Major honour in Westminster for Kinsale's Agnes Forde (93)

February 16th, 2017 7:10 AM

By Southern Star Team

Agnes Forde is presented with her British Citizen Awards at the Palace of Westminster recently. (Photo: Mark Hakansson)

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A selfless woman from Kinsale who has dedicated more than 30 years to helping others in London, has been recognised with a major honour.

A SELFLESS woman from Kinsale who has dedicated more than 30 years to helping others in London, has been recognised with a major honour.

 Agnes Forde, of Greenwich, London, has been given a British Citizen Award for her services to the community and can now add ‘BCA’ after her name.

 The BCAs recognise exceptional individuals who work tirelessly and selflessly to make a positive impact on society. They recognise ‘everyday’ people whose achievements may otherwise by overlooked.

 Mrs Forde, (93), has been instrumental in developing a series of five successful lunch clubs providing hot, nutritious meals for the elderly in Greenwich, Bexley and Lewisham. The clubs not only provide sustenance, but also give those using them the chance to socialise with others, easing any isolation they may otherwise face.

 Mrs Forde was born and lived in Kinsale until 1947, when she moved to London with her husband, Sean. The couple had two sons, Eugene and Terry. She first started volunteering in the 1980s, when she helped to establish an Irish community group, The Irish in Greenwich Association, and the Irish Pensioners. 

The community group grew into the thriving Irish Community Service, which today provides information and practical services to tens of thousands of people and helps to promote cohesion, integration and community values.

 In recognition of her years of volunteering and dedication to the service, Mrs Forde became their first president – a role of which she is immensely proud. She is also president of the Greenwich Irish Pensioners’ Association.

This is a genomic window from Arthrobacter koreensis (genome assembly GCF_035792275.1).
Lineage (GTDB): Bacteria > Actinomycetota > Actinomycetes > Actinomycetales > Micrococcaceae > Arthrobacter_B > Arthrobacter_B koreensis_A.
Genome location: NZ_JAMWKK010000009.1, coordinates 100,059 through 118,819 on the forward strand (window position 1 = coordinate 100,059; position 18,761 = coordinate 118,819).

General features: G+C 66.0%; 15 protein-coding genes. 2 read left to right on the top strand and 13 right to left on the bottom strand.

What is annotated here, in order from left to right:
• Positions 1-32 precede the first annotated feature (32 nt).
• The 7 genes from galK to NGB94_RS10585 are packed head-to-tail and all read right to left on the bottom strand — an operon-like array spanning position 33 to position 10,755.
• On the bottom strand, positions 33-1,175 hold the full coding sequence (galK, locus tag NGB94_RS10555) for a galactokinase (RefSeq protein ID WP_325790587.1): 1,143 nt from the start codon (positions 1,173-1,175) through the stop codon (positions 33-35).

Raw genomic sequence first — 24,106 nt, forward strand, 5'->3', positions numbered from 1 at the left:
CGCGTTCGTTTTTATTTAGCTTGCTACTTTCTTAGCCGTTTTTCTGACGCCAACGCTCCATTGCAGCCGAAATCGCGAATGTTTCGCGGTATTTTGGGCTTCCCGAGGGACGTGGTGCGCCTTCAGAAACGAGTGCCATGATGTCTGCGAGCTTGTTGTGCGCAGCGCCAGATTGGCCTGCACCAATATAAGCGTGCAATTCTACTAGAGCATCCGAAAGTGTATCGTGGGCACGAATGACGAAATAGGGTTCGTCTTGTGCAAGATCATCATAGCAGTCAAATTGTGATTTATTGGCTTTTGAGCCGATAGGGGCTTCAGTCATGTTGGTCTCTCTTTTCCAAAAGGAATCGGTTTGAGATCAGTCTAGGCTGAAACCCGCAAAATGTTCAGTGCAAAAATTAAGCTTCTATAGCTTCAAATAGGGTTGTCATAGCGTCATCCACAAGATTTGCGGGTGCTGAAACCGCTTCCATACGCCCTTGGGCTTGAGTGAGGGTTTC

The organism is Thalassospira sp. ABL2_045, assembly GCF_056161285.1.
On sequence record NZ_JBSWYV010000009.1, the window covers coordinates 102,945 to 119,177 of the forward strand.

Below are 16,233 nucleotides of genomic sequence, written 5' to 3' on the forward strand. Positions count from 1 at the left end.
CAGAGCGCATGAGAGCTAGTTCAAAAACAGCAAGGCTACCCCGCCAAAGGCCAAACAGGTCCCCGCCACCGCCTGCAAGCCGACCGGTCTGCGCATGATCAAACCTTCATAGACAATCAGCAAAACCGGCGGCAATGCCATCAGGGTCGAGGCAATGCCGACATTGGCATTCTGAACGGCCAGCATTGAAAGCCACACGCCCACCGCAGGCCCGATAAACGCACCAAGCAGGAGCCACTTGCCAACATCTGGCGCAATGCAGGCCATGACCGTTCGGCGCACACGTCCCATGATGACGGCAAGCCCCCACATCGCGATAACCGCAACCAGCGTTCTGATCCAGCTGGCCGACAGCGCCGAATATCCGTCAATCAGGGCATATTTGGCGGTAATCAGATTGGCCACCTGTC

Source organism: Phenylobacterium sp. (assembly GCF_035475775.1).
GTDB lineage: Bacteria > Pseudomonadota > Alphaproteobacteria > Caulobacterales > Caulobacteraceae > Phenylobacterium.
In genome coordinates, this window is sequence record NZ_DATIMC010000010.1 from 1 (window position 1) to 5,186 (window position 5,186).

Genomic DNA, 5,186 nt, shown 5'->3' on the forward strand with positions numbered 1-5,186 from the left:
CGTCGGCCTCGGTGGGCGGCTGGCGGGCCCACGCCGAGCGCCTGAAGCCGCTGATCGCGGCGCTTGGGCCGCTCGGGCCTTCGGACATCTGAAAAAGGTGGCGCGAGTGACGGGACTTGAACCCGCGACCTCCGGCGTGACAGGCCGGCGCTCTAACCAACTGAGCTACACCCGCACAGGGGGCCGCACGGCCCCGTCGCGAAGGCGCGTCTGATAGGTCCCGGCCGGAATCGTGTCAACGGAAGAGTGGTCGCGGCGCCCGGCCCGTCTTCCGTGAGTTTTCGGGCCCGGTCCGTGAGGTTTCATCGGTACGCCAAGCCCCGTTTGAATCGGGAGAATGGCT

Mrs Forde has undertaken her numerous voluntary roles and duties with strength and courage through difficult times, including the sudden death of her husband just days before they were due to retire to Kinsale, the death of her son, Eugene, a personal battle with cancer and, in more recent years, deteriorating eyesight. Throughout all of this, her ‘least said, soonest mended’ attitude has provided a constant source of inspiration to those around her.

 Agnes was one of 29 medallists who were honoured at a prestigious ceremony on January 26th, at the Palace of Westminster. Each received a Medal of Honour, inscribed with the words ‘For the Good of the Country’. Medallists are also invited to use the initials BCA after their name.

 Speaking about her award, Mrs Forde, who has five grandchildren, seven great-grandchildren and two great-great grandchildren, said: ‘I’m absolutely delighted and thrilled about the award, it’s a real honour for me and a very big surprise. I couldn’t believe such a thing could happen to me.

‘I have loved meeting people through the various things I’ve done and I’m really over the moon to have been chosen for this award.”

 Mrs Forde was nominated for a BCA by her grandaughter, Michelle Keleher, who said: ‘I’m so delighted that she is going to get some formal recognition for all she has done. Her efforts have been selfless and without reward or recognition. Her deep conviction is that the world becomes a better place when people act selflessly and she always places the needs of others before herself.’



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